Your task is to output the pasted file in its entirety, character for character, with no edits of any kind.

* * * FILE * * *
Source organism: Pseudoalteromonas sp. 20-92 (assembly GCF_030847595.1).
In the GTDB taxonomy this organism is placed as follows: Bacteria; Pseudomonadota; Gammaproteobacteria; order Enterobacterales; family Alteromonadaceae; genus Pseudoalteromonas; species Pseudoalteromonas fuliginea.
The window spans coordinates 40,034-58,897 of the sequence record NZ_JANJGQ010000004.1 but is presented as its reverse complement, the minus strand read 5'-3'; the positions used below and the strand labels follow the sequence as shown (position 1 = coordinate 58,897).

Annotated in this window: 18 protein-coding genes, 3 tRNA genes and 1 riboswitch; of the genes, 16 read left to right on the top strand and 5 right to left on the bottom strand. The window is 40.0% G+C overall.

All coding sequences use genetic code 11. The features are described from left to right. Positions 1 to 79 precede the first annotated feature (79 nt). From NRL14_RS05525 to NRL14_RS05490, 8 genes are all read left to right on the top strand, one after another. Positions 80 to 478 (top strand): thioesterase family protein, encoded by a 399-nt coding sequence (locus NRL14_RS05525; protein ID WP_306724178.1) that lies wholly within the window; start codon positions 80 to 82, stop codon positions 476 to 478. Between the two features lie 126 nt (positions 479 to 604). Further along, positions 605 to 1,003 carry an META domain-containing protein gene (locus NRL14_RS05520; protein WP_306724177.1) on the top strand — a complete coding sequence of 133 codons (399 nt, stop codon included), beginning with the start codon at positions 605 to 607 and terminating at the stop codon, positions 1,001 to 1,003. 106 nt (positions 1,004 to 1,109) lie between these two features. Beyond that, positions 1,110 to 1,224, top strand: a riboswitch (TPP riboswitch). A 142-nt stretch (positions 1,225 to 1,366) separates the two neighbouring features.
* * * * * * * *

Source organism: Pseudoalteromonas sp. 20-92 (assembly GCF_030847595.1).
In the GTDB taxonomy this organism is placed as follows: Bacteria; Pseudomonadota; Gammaproteobacteria; order Enterobacterales; family Alteromonadaceae; genus Pseudoalteromonas; species Pseudoalteromonas fuliginea.
The window spans coordinates 40,034-58,897 of the sequence record NZ_JANJGQ010000004.1 but is presented as its reverse complement, the minus strand read 5'-3'; the positions used below and the strand labels follow the sequence as shown (position 1 = coordinate 58,897).

Annotated in this window: 18 protein-coding genes, 3 tRNA genes and 1 riboswitch; of the genes, 16 read left to right on the top strand and 5 right to left on the bottom strand. The window is 40.0% G+C overall.

All coding sequences use genetic code 11. The features are described from left to right. Positions 1 to 79 precede the first annotated feature (79 nt). From NRL14_RS05525 to NRL14_RS05490, 8 genes are all read left to right on the top strand, one after another. Positions 80 to 478 (top strand): thioesterase family protein, encoded by a 399-nt coding sequence (locus NRL14_RS05525; protein ID WP_306724178.1) that lies wholly within the window; start codon positions 80 to 82, stop codon positions 476 to 478. Between the two features lie 126 nt (positions 479 to 604). Further along, positions 605 to 1,003 carry an META domain-containing protein gene (locus NRL14_RS05520; protein WP_306724177.1) on the top strand — a complete coding sequence of 133 codons (399 nt, stop codon included), beginning with the start codon at positions 605 to 607 and terminating at the stop codon, positions 1,001 to 1,003. 106 nt (positions 1,004 to 1,109) lie between these two features. Beyond that, positions 1,110 to 1,224, top strand: a riboswitch (TPP riboswitch). A 142-nt stretch (positions 1,225 to 1,366) separates the two neighbouring features.